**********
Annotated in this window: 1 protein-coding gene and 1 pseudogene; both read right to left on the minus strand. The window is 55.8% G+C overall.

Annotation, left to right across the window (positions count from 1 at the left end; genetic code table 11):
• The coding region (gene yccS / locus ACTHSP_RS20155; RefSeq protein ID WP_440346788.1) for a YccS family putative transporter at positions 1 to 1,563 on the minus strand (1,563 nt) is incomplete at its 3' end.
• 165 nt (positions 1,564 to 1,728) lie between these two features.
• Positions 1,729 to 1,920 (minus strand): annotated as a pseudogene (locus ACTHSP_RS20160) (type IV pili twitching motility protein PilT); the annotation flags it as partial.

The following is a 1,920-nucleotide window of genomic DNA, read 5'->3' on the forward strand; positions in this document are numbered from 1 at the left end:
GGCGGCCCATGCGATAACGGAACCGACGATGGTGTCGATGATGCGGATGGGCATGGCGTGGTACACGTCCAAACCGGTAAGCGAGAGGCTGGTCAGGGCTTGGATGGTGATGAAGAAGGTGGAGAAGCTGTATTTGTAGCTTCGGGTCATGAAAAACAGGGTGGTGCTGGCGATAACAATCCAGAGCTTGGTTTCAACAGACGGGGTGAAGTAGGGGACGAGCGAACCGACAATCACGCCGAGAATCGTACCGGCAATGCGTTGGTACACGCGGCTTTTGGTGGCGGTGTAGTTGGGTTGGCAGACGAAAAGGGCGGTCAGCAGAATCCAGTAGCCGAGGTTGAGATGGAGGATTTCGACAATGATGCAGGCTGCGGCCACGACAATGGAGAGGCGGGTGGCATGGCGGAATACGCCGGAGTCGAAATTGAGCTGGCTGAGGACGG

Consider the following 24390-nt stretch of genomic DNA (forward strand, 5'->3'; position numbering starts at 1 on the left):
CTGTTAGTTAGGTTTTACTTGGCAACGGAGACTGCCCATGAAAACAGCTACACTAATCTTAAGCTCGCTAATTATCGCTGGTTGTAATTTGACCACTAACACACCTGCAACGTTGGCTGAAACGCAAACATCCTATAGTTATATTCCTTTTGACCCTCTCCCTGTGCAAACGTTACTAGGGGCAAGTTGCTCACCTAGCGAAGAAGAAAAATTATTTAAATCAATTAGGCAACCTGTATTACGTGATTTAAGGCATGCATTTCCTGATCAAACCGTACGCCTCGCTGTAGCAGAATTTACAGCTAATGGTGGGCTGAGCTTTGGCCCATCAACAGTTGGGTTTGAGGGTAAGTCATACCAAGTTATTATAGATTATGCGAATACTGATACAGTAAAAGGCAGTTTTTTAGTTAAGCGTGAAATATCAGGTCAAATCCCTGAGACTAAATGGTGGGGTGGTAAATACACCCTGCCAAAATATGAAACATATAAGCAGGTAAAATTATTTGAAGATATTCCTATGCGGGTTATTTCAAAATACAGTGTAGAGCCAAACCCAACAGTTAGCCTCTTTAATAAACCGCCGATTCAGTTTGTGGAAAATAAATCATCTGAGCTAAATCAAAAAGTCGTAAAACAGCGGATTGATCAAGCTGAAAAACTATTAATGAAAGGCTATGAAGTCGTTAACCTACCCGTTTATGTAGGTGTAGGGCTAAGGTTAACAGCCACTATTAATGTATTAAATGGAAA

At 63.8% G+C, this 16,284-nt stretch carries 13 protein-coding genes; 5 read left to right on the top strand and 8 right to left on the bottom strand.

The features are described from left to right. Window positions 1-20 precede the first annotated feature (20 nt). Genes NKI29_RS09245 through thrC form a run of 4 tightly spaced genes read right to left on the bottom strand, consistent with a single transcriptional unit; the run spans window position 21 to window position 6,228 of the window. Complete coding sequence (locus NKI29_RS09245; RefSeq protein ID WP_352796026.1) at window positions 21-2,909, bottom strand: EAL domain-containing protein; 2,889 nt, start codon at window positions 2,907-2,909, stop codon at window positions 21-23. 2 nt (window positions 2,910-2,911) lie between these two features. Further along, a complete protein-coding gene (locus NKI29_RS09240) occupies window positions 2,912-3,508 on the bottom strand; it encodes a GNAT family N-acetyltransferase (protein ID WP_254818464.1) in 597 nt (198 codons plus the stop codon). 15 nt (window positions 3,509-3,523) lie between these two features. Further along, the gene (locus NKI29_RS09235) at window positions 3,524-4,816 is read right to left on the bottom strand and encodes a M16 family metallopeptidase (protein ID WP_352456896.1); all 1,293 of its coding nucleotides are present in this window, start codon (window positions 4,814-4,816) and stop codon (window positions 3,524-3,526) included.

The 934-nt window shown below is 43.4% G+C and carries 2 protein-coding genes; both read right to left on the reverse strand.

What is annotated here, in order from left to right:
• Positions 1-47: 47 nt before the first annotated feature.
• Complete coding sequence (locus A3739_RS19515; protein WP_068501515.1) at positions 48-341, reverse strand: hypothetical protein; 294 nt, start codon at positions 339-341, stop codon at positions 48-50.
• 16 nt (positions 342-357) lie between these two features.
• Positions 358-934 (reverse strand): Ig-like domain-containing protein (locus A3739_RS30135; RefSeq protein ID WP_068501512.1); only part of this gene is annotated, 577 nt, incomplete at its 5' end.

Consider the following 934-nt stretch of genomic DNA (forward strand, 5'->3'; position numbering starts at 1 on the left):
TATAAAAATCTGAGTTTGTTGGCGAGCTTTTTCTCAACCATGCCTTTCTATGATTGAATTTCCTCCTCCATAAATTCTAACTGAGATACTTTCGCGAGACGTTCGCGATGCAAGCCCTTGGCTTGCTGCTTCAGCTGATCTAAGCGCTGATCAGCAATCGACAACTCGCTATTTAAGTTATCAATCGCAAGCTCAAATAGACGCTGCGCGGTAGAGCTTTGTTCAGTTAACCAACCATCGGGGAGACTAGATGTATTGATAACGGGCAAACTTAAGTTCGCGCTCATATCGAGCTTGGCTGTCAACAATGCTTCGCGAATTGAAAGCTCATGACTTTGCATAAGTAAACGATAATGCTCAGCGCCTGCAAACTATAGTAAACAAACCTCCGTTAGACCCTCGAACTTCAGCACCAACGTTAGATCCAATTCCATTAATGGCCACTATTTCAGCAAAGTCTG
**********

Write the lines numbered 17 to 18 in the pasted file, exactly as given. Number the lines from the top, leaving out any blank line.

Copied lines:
• Positions 358-934 (reverse strand): Ig-like domain-containing protein (locus A3739_RS30135; RefSeq protein ID WP_068501512.1); only part of this gene is annotated, 577 nt, incomplete at its 5' end.

Consider the following 934-nt stretch of genomic DNA (forward strand, 5'->3'; position numbering starts at 1 on the left):